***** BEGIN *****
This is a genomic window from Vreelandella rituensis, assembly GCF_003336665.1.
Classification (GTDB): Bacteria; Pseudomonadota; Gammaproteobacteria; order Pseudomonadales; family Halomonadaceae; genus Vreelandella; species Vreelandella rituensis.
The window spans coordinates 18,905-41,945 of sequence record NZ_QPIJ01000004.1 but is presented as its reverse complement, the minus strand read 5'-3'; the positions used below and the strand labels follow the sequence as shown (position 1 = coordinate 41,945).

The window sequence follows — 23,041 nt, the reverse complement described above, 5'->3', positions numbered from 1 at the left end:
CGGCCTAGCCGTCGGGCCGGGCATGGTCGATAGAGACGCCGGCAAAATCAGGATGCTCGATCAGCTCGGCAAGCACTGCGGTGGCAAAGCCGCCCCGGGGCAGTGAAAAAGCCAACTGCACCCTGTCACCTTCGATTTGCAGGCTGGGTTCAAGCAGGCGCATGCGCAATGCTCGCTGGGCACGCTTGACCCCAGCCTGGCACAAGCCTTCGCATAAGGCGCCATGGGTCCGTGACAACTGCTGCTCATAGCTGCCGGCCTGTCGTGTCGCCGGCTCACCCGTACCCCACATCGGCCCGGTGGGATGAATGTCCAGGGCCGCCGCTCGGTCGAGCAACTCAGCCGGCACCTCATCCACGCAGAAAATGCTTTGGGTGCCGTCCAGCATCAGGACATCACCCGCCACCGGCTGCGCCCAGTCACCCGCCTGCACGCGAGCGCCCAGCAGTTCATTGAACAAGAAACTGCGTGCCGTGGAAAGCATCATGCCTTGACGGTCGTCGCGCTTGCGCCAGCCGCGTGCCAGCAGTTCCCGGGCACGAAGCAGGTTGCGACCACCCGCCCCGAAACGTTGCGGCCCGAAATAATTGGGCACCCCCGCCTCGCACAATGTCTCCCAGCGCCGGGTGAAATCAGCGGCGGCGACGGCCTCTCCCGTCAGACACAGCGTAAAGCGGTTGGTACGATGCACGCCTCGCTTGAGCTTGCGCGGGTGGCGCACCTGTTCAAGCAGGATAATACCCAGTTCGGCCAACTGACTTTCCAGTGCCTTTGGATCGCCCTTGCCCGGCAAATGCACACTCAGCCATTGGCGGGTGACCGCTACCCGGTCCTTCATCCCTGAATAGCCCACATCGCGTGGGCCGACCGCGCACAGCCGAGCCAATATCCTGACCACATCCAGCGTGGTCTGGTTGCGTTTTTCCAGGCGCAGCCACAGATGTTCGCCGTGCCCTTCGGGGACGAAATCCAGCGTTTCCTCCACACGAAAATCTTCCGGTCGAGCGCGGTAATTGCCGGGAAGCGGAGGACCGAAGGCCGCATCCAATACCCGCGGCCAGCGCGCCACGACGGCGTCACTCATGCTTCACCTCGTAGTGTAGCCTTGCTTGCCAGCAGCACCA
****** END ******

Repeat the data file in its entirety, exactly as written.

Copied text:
This is a genomic window from Vreelandella rituensis, assembly GCF_003336665.1.
Classification (GTDB): Bacteria; Pseudomonadota; Gammaproteobacteria; order Pseudomonadales; family Halomonadaceae; genus Vreelandella; species Vreelandella rituensis.
The window spans coordinates 18,905-41,945 of sequence record NZ_QPIJ01000004.1 but is presented as its reverse complement, the minus strand read 5'-3'; the positions used below and the strand labels follow the sequence as shown (position 1 = coordinate 41,945).

The window sequence follows — 23,041 nt, the reverse complement described above, 5'->3', positions numbered from 1 at the left end:
CGGCCTAGCCGTCGGGCCGGGCATGGTCGATAGAGACGCCGGCAAAATCAGGATGCTCGATCAGCTCGGCAAGCACTGCGGTGGCAAAGCCGCCCCGGGGCAGTGAAAAAGCCAACTGCACCCTGTCACCTTCGATTTGCAGGCTGGGTTCAAGCAGGCGCATGCGCAATGCTCGCTGGGCACGCTTGACCCCAGCCTGGCACAAGCCTTCGCATAAGGCGCCATGGGTCCGTGACAACTGCTGCTCATAGCTGCCGGCCTGTCGTGTCGCCGGCTCACCCGTACCCCACATCGGCCCGGTGGGATGAATGTCCAGGGCCGCCGCTCGGTCGAGCAACTCAGCCGGCACCTCATCCACGCAGAAAATGCTTTGGGTGCCGTCCAGCATCAGGACATCACCCGCCACCGGCTGCGCCCAGTCACCCGCCTGCACGCGAGCGCCCAGCAGTTCATTGAACAAGAAACTGCGTGCCGTGGAAAGCATCATGCCTTGACGGTCGTCGCGCTTGCGCCAGCCGCGTGCCAGCAGTTCCCGGGCACGAAGCAGGTTGCGACCACCCGCCCCGAAACGTTGCGGCCCGAAATAATTGGGCACCCCCGCCTCGCACAATGTCTCCCAGCGCCGGGTGAAATCAGCGGCGGCGACGGCCTCTCCCGTCAGACACAGCGTAAAGCGGTTGGTACGATGCACGCCTCGCTTGAGCTTGCGCGGGTGGCGCACCTGTTCAAGCAGGATAATACCCAGTTCGGCCAACTGACTTTCCAGTGCCTTTGGATCGCCCTTGCCCGGCAAATGCACACTCAGCCATTGGCGGGTGACCGCTACCCGGTCCTTCATCCCTGAATAGCCCACATCGCGTGGGCCGACCGCGCACAGCCGAGCCAATATCCTGACCACATCCAGCGTGGTCTGGTTGCGTTTTTCCAGGCGCAGCCACAGATGTTCGCCGTGCCCTTCGGGGACGAAATCCAGCGTTTCCTCCACACGAAAATCTTCCGGTCGAGCGCGGTAATTGCCGGGAAGCGGAGGACCGAAGGCCGCATCCAATACCCGCGGCCAGCGCGCCACGACGGCGTCACTCATGCTTCACCTCGTAGTGTAGCCTTGCTTGCCAGCAGCACCA